Wednesday, 23 April 2008

Pennsylvania Wars: Clinton Strikes Back

Photo taken by Barbara Kinney

Before the voting day in Pennsylvania, many people felt that Obama would lose in that state. He was behind in the polls and the citizens are people who fall into the categories that typically vote for Clinton. However, I'm always skeptical about polls - especially after the surprise in Iowa earlier on this year.

Anyway, as the results show, the polls were correct:
CandidateVote %ageDelegates
Hillary Clinton5552
Barack Obama4546
This is undoubtedly a good result for her as it's a big state with plenty of delegates and it will give her a certain amount of momentum. However, it's not as big a margin as everyone thinks.

It seems that even after all this time, the media still doesn't undertand how the election process works in the US. They are all reporting the "big" 10% gap and forgetting that the vote percentage counts for absolutely nothing. The important statistic is the relatively small difference between the two in terms of delegates (six). That doesn't prove there's a huge swing towards Hillary (which is why I said 'a certain amount of momentum').

This is what Hillary had to say after the results were announced:
"You know, some people counted me out and said to drop out. But the American people don't quit, and they deserve a president who doesn't quit, either"
It's true - she hasn't quit. It would have been easy to do that earlier on because Obama continually won primaries and got to the point where he went past her delegate count. However, she realises that there is still time to overtake him because there are 9 Democrat primaries/caucuses and numerous delegates left before the the party's convention.

As a side note, it seems that Mike Gravel dropped out a few weeks ago. It shows how effective his campaign was when the media barely report it. I was thinking that he decided to remain in the race because he wanted to do some profiling before a run as an independent. However, due to the lack of media coverage I doubt that many people will know about him when the general election starts.

So, what about John McCain? I haven't heard much from this guy lately. It's possible that he could be pleased that the Democrat race is still going on. It means that there is still indecisiveness among the party and that could give him an advantage. It also means he has a bit more time to prepare his general election campaign. However, the continuing Democrat contest gives more media coverage to that party. It means that the voting population know more about the candidates and what they stand for. To stop this from being a problem, I think McCain needs to start doing a lot more.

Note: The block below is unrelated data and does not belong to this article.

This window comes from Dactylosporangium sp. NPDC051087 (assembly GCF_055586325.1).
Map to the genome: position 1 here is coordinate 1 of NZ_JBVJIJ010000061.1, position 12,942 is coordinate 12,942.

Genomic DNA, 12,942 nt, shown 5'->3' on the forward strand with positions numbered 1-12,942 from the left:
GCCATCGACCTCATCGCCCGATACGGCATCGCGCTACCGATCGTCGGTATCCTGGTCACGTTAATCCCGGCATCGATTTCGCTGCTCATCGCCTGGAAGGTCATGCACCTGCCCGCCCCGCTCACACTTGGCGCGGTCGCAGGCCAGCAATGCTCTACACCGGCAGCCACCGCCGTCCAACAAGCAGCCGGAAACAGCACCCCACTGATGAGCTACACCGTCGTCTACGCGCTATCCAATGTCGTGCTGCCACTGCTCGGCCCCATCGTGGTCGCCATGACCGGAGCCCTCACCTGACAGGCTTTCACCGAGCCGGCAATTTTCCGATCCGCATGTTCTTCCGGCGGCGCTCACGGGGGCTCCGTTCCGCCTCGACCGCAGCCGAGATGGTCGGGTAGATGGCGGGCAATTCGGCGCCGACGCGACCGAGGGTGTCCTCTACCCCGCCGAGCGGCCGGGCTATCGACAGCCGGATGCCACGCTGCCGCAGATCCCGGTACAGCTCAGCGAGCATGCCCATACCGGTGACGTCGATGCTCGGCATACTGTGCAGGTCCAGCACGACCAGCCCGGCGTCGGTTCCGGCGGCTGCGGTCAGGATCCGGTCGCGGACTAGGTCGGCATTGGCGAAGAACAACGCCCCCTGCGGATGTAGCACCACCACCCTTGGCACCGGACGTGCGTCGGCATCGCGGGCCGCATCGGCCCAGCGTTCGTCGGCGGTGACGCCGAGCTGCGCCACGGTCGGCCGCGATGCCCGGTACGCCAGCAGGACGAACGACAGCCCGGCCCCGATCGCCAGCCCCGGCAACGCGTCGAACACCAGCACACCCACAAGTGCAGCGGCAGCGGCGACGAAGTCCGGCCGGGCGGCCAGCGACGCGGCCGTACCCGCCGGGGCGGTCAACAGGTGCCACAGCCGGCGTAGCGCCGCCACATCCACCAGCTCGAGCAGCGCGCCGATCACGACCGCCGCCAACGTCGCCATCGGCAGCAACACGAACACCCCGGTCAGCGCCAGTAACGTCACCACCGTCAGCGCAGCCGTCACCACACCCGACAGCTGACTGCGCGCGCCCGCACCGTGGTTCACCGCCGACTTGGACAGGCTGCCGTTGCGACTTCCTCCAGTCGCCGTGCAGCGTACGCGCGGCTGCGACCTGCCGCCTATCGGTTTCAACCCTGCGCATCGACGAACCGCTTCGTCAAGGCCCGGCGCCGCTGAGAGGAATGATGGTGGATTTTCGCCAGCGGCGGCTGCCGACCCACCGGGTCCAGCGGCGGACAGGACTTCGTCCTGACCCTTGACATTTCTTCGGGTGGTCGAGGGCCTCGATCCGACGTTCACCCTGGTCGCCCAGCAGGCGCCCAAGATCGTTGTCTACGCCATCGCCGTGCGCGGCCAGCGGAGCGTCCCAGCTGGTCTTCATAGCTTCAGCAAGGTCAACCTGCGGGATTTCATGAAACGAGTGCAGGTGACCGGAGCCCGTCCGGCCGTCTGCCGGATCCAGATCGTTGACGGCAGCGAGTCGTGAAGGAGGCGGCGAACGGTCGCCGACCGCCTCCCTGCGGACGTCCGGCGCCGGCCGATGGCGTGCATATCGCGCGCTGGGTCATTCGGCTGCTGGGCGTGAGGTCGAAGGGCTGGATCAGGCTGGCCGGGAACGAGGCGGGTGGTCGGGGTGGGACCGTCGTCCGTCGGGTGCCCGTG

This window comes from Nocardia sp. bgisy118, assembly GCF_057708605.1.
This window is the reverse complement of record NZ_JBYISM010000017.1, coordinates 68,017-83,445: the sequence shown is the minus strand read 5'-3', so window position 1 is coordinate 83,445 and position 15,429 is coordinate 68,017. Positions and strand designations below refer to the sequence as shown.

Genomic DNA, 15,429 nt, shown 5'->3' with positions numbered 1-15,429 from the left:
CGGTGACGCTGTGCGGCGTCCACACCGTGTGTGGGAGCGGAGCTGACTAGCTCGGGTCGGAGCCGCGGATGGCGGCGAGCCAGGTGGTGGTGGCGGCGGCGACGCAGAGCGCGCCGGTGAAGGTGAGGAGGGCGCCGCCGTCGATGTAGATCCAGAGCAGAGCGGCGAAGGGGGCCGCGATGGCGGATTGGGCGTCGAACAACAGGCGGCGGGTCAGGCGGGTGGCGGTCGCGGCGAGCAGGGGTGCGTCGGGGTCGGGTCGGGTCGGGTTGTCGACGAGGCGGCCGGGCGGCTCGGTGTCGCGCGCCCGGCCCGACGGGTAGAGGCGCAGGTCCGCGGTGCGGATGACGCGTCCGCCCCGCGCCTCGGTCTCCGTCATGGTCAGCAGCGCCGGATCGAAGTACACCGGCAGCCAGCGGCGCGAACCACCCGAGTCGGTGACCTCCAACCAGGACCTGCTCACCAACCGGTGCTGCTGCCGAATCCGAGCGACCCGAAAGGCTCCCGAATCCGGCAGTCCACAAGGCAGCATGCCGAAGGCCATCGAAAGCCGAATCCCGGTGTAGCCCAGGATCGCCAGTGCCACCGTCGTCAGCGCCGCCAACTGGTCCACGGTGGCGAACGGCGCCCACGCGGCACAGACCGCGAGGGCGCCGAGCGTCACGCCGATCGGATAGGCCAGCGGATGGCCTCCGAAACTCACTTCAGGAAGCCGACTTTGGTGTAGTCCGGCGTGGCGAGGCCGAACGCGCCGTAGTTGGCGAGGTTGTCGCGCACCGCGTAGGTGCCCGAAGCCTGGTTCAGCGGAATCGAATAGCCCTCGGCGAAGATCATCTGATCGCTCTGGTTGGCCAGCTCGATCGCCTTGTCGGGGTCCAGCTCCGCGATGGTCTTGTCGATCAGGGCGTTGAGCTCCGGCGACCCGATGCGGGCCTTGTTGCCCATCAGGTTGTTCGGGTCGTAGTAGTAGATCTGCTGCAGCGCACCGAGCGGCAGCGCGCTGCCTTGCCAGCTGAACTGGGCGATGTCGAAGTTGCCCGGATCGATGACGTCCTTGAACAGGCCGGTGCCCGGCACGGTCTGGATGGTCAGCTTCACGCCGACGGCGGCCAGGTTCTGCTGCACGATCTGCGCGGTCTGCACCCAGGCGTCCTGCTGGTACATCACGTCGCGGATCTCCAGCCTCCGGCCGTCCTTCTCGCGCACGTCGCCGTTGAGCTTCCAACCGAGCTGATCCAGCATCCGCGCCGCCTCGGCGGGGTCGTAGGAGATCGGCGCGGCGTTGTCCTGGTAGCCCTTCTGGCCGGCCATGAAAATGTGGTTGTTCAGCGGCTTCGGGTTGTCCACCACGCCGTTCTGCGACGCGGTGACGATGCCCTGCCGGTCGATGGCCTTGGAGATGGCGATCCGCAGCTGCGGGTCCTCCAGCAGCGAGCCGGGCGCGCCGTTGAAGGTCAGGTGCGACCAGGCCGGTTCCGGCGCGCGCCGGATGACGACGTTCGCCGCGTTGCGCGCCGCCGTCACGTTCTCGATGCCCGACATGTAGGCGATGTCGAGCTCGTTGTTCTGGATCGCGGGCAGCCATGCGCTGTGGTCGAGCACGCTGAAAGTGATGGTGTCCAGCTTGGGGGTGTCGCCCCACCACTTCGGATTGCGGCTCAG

According to the polls, the presumptive GOP nominee is way behind Obama and Clinton. As an example, here are the fundraising totals for March:
CandidateMoney ($)
Barack Obama40m
Hillary Clinton20m
John McCain15m
It's amazing that Obama is able to raise twice as much as Hillary and 25m more than McCain in just one month. It'll give him a great advantage interms of creating publicity if he becomes his party's candidate.

It's interesting that, despite all that Obama momentum and the total dominance of McCain on the Republican side, there are still some sections of the media that have a bias towards Clinton. Take this article in the Telegraph as an example. All it mentions is Hillary. It's almost as if nobody else was running. I wonder if this is still the case on some of the US media networks aswell.

Another thing that hasn't changed is the ability of each candidate to use tired clichés. On Monday's episode of WWE RAW, each candidate made a short speech about why they should be the President. Each speech contained a healthy dose of clichés that were (presumably) included so that they would appear to be in touch with the people that they are talking to. There were classics such as "the election is like the King of the Ring" and "Can you smell what Barack is cookin'?". Oh dear. I'm sorry, but if they wanted to appear 'in touch', they should have avoided those and respected the intelligence of the fans by just talking about policies.

Anyway, the race to the Whitehouse carries on and the conventions to decide the candidates are getting closer (I say that because McCain is only presumptive and, technically, the delegates still have to cast their votes). There will be many people who will be glad when this lengthy process is over, but I have found it both interesting and enlightening.

So, what do you think?

Technorati tags: USA, Election, Politics, Hillary Clinton, Barack Obama


Alfred Thompson said...

They are pretty much all "must win" for Clinton at this point. Clearly a lot of people were holding off on giving her money to make sure she was not done. By winning PA in the face of being out spent she showed that and money is pouring in. Will it be enough? Hard to say. I actually think that this shows that money is not enough. I think that Obama is more acceepted in the midwest and among minorities. So he may win big in the next set of primaries. Although there is a lot of quiet racism in Indiana that no one likes to talk about so the polls many not get it right. We'll see. It stays interesting and I for one like it that way.